Verification and Validation of Interoperability

Verification and Validation of Interoperability

Lars Ebrecht (DLR (German Aerospace Center), Institute of Transportation Systems, Germany) and Michael Meyer zu Hörste (DLR (German Aerospace Center), Institute of Transportation Systems, Germany)
DOI: 10.4018/978-1-4666-1643-1.ch005
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The chapter shows an approach to use existing test methods to prove technical as well as operational interoperability. The first kinds of tests are test sequences to validate conformity of a single constituent – here, an on-board on-board unit (OBU) of the European Train Control System (ETCS) in the European Rail Traffic Management System (ERTMS). The second kind of tests is the integration test for assemblies – here, the complete on-board equipment. The third kinds of tests are the tests for the validation of operational serviceability. An approach for the stepwise integration of the different kinds of tests is shown. As a conclusion the perspective for the use of these test sequences in an independent test lab is given.
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Trains need long distances for braking. A regular train needs approx. 1 km for braking to standstill from 160 km/h. So they cannot be driven on sight as road vehicles. Therefore train control systems are in use since many years. Those systems supervise the driving speed of the trains and trigger an automatic braking if the driver does not react properly. These train control systems have been subject of national regulation for many years. Since the year 1989 the European Commission supports the specification and implementation of a harmonized European System in order to substitute the more than 20 proprietary national signaling systems by one harmonized system. This shall improve trans-border railway operation and open the markets of railway operation as well as train control systems.

The European Rail Traffic Management System (ERTMS) consists out of the safe communication System GSM-Railway (GSM-R) and the European Train Control System (ETCS). ERTMS/ETCS should implement technical as well as operational interoperability on the trans-European railway network. This means that a train, which is equipped with ETCS, can run on every line, which is equipped with ETCS.

Technically seen the ETCS on-board unit (OBU) consists of a central vital computer system, a spot transmission system from trackside transponders called EuroBalises, the wireless communication system EuroRadio, one or two Driver-Machine-Interfaces (DMI), a Juridical Recording Unit (JRU) and a train interface unit (TIU). In the ETCS application level 1, EuroBalises or short Balises are used to transmit the permission to run, given by a conventional wayside signal, to the train. In the ETCS application levels 2 and 3, movement authorities are sent by the so-called radio block center (RBC) to the train and shown on-board by the DMI to the driver.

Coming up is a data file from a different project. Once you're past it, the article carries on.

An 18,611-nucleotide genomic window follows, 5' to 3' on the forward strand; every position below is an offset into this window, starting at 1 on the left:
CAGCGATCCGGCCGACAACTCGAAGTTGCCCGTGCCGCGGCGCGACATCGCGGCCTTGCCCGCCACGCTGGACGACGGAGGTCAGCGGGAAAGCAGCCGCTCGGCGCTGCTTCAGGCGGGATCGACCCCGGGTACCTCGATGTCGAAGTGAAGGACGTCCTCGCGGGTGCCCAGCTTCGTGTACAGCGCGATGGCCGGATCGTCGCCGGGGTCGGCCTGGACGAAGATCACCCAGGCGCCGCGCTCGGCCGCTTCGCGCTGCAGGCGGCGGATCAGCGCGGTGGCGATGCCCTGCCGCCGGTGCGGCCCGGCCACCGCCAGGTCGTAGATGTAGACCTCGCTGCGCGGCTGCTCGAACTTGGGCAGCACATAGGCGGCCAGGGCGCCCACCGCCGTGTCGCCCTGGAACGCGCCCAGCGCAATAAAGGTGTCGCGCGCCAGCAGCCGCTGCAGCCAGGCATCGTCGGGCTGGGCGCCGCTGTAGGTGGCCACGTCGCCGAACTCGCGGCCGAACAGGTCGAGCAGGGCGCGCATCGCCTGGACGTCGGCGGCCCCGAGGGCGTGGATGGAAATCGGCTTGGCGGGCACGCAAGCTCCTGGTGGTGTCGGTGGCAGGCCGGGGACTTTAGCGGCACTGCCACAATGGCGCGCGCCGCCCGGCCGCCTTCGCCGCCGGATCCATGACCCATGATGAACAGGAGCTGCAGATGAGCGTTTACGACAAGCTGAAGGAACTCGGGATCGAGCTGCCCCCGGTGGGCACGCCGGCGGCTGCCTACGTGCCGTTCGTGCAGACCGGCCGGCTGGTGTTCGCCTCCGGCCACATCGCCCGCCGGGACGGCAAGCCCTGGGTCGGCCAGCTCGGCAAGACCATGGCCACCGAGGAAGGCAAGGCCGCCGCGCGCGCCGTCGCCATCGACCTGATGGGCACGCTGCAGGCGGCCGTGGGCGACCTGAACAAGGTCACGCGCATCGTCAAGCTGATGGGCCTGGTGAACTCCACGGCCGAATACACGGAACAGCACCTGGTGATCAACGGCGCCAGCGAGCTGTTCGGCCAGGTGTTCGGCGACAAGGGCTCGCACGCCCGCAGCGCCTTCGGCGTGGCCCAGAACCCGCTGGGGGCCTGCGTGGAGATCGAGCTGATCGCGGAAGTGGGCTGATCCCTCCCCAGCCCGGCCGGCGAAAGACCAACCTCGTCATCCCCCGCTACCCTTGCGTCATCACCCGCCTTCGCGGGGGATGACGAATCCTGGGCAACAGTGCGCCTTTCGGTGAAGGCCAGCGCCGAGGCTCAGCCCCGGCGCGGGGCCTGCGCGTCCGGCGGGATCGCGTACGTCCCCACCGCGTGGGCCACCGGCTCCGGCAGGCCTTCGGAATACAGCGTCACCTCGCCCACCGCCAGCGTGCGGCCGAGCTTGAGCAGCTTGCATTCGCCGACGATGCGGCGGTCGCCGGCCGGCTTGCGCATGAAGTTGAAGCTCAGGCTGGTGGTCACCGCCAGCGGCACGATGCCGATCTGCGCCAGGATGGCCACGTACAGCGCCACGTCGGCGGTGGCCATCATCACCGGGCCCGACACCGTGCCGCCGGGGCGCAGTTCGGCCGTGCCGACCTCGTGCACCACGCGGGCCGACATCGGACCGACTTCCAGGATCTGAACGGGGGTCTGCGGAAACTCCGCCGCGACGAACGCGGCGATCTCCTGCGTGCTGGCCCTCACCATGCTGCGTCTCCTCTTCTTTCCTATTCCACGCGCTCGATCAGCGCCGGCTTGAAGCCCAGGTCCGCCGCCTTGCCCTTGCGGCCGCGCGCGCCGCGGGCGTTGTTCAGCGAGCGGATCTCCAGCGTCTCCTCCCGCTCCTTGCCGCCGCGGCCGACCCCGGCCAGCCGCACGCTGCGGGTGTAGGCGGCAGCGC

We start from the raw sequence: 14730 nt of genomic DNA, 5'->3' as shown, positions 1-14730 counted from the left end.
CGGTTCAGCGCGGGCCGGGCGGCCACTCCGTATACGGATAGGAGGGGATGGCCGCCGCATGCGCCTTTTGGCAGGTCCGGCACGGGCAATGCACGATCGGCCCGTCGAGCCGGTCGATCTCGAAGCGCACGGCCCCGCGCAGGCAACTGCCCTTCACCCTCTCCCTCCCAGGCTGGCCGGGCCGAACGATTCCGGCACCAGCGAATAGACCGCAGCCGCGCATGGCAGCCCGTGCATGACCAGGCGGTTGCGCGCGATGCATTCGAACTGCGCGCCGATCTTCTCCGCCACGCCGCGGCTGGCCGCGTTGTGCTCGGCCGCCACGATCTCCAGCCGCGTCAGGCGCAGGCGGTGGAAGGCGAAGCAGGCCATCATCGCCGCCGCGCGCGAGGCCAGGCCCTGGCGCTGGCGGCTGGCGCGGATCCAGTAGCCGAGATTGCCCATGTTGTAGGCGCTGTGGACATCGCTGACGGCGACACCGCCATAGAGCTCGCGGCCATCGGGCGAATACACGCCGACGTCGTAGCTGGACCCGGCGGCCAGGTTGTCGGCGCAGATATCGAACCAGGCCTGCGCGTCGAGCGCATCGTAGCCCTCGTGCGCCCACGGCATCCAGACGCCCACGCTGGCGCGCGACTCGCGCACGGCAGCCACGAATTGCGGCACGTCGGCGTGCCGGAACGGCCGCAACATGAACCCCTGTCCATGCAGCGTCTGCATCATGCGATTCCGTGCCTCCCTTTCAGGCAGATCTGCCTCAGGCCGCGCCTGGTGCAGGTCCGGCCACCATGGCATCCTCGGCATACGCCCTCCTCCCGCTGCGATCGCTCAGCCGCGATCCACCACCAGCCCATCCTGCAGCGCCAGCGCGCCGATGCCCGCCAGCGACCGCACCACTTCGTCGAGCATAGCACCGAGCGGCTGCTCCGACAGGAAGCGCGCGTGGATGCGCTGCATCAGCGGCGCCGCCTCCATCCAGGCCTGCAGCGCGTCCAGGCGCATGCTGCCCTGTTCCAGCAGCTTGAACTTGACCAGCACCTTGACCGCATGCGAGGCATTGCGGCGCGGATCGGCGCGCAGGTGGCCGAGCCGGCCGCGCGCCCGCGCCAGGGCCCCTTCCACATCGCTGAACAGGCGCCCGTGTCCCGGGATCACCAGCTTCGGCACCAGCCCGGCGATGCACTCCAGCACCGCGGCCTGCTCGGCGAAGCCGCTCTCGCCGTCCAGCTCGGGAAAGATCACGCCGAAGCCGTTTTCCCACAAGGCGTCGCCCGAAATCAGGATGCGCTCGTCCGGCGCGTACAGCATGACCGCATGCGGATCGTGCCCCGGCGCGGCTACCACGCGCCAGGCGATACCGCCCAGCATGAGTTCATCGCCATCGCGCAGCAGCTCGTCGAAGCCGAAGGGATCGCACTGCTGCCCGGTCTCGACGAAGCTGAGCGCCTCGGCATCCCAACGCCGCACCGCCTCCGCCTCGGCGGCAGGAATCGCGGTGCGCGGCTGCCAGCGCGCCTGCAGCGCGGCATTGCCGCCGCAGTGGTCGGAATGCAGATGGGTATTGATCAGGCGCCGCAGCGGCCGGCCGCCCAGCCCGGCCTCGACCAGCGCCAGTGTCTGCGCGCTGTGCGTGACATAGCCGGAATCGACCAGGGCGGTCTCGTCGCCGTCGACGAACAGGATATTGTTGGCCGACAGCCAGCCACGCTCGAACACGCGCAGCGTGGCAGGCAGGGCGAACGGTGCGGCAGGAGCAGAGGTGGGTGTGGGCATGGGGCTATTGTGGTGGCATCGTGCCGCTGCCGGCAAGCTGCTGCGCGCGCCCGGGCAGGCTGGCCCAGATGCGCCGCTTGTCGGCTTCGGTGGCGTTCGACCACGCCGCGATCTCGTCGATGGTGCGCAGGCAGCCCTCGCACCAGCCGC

Six different companies commit themselves to implement ETCS and to provide products to the railways in Europe. This leads to the need to prove that all the products fulfill the following high-level requirements:

  • 1.

    They have been implemented according to the European system requirement specification – the so-called conformity,

  • 2.

    They interact technically in the correct way – the so-called technical interoperability,

  • 3.

    They fulfill together the operational functionality – the so-called operational interoperability,

  • 4.

    They are doing what the railway needs to perform the operational tasks – the so-called serviceability

  • 5.

    They are doing all this under all conditions in a safe way.

So those components for safe railway applications need to be tested comprehensively before taken into operation. These tests have to



Currently ETCS is getting more and more into operation in Europe (Stanley2011)..

Some European countries are already operating ETCS (see Figure 1), for example, Switzerland uses ETCS Level 2 on the routes Mattstetten - Rothrist and Lötschberg - Base tunnel Spain successfully installed ETCS Level 1 and Level 2 on the route Madrid - Barcelona, and the Deutsche Bahn AG (Germany Railways) is preparing several routes (French boarder - Saarbrücken - Ludwigshafen (POS north), Nürnberg - Ingolstadt - Munich (NIM) satisfying the requirements of the current legal ETCS system requirement specification (SRS v2.3.0d).

Figure 1.

Example of ongoing ETCS projects in Europe (UNI)


In order to validate the interoperability of ETCS components they could be tested on a real track but the costs and efforts are very expensive (e.g., a train has to be moved to the track, the trips have to be arranged with daily traffic, etc.). To save costs it is necessary as a first step to check the conformity and interoperability of new ETCS components in a laboratory as well as to check if they are in line with the requirements of the ETCS.

Figure 2 illustrates the proposed stepwise methodology and approach for testing technical, line-specific and operational requirements and the interaction and collaboration of the different components.

Figure 2.

Classification Scheme, from Lab Test to Field Test


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